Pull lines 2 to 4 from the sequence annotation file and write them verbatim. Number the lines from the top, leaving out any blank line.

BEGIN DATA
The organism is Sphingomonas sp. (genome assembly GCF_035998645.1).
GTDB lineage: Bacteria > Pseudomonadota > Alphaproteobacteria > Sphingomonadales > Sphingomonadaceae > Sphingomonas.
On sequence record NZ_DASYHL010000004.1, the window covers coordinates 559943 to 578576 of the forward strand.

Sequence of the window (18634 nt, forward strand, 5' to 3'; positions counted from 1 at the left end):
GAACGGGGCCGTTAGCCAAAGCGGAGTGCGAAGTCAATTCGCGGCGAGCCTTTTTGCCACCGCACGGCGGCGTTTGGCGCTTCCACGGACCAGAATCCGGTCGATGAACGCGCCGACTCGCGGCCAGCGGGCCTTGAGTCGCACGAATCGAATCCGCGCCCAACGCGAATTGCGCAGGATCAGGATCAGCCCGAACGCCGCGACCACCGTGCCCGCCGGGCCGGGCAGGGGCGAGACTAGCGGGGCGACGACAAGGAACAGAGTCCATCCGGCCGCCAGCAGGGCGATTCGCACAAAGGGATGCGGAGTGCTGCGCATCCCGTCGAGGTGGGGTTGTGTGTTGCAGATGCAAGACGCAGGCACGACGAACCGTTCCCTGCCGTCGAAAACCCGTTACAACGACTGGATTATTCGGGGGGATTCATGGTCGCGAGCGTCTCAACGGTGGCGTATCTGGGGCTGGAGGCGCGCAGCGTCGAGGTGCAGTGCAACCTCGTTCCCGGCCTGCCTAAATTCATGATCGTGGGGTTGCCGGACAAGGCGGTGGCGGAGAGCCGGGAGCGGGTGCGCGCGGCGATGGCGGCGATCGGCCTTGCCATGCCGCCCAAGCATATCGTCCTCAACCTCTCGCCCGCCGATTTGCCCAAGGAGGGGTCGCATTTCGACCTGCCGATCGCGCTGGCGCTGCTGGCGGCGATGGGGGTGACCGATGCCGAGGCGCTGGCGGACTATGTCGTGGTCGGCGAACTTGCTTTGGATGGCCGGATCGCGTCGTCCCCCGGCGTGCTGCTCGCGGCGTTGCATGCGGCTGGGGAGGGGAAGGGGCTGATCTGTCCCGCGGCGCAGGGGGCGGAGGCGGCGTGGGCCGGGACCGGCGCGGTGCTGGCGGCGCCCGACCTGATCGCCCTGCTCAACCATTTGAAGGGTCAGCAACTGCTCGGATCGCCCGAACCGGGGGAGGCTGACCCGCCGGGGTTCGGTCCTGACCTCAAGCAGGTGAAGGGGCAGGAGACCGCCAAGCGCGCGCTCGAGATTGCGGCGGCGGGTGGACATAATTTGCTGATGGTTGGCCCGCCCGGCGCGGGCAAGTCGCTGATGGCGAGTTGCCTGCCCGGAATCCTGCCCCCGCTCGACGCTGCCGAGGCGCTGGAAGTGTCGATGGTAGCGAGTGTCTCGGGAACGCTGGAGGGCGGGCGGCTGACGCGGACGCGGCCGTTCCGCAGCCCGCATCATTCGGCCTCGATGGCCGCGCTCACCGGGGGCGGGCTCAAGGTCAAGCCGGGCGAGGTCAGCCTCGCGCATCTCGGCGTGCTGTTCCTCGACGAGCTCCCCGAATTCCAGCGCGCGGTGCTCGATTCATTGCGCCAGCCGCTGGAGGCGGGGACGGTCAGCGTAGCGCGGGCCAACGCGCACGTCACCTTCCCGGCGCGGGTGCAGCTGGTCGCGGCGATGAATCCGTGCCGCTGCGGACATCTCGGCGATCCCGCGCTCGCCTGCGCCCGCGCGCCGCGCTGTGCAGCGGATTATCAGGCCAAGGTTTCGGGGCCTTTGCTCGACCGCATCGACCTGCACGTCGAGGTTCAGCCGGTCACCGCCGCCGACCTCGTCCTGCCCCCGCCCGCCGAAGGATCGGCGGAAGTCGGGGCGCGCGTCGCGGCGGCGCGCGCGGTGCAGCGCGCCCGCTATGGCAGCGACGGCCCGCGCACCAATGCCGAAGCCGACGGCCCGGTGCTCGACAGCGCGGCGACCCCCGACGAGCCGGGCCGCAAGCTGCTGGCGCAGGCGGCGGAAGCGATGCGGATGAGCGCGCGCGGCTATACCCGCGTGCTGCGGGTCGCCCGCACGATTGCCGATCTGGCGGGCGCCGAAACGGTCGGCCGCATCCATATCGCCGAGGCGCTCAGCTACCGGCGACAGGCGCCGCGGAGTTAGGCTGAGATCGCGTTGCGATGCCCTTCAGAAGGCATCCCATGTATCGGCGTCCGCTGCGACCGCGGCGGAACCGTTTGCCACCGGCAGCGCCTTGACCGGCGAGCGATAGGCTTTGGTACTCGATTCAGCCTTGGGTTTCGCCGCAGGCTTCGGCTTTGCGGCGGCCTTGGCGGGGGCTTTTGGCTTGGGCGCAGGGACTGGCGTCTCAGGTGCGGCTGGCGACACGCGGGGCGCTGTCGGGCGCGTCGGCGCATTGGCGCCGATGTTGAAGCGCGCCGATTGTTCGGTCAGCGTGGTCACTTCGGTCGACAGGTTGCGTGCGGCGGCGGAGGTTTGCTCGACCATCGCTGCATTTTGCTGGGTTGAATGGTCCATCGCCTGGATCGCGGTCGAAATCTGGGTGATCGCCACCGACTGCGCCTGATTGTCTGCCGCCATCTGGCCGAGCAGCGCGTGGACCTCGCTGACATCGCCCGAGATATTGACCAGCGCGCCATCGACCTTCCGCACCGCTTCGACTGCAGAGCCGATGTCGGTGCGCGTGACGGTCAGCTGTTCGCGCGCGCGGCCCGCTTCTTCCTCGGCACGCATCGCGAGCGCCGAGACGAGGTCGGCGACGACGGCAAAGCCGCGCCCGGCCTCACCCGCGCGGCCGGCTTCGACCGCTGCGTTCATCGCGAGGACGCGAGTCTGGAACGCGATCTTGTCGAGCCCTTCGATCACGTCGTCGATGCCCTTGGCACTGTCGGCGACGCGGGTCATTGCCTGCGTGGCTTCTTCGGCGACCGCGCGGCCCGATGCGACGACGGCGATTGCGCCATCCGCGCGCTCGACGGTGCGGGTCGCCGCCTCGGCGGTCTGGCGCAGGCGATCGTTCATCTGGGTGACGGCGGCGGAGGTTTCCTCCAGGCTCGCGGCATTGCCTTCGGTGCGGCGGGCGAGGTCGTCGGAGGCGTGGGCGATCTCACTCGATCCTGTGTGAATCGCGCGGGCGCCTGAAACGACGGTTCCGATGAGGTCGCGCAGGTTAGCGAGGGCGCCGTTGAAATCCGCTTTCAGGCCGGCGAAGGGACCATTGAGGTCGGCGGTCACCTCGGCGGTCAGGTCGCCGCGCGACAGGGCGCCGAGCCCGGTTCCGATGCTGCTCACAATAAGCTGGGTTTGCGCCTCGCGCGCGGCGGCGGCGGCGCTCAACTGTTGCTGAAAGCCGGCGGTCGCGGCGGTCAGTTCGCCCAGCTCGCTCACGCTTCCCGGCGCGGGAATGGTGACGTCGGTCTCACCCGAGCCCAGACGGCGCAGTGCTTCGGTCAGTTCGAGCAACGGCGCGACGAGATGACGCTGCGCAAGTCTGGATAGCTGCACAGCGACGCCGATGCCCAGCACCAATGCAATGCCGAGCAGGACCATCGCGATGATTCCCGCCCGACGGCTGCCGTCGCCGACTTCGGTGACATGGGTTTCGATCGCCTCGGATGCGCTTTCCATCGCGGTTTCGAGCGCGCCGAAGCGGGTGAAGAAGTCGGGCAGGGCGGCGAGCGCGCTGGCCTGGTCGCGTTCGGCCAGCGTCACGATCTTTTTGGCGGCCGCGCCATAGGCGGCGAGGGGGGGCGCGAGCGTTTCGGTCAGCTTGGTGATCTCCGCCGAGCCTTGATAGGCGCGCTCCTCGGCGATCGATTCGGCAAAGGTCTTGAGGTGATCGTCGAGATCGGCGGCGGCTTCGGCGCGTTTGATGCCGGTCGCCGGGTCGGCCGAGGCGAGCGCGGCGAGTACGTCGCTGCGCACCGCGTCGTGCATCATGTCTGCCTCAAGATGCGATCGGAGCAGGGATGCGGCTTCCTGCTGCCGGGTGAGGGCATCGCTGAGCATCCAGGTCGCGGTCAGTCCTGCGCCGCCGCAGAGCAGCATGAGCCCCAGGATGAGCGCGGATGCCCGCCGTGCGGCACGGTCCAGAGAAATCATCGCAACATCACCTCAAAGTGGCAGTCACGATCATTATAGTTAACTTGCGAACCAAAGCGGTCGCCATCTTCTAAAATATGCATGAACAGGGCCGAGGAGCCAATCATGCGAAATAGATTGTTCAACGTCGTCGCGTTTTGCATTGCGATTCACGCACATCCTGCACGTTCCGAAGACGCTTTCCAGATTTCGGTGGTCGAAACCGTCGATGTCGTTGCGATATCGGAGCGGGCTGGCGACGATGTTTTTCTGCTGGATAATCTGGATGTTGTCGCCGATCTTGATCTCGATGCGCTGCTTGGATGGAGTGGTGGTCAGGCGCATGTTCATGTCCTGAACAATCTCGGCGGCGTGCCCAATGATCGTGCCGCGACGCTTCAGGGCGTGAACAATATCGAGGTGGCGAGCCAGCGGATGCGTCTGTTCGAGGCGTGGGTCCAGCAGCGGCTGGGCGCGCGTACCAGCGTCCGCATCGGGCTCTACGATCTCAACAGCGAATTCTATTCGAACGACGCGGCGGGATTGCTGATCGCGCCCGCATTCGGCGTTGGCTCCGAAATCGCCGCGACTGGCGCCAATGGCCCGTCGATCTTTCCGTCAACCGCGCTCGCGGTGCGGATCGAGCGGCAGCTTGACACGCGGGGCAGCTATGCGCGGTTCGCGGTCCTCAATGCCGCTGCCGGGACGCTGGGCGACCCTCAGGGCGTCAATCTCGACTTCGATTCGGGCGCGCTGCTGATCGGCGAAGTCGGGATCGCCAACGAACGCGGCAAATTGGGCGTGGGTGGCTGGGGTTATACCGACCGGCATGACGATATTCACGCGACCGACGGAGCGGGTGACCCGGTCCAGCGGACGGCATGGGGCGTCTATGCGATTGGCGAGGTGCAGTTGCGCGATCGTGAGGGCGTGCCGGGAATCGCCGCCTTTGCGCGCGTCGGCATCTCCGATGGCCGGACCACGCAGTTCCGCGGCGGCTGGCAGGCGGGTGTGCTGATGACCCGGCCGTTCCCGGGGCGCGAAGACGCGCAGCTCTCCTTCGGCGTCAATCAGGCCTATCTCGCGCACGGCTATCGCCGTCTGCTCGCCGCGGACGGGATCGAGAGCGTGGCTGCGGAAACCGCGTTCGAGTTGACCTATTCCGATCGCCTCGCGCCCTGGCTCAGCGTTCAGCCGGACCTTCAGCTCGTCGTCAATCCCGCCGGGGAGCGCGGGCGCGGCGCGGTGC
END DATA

GTDB lineage: Bacteria > Pseudomonadota > Alphaproteobacteria > Sphingomonadales > Sphingomonadaceae > Sphingomonas.
On sequence record NZ_DASYHL010000004.1, the window covers coordinates 559943 to 578576 of the forward strand.

Sequence of the window (18634 nt, forward strand, 5' to 3'; positions counted from 1 at the left end):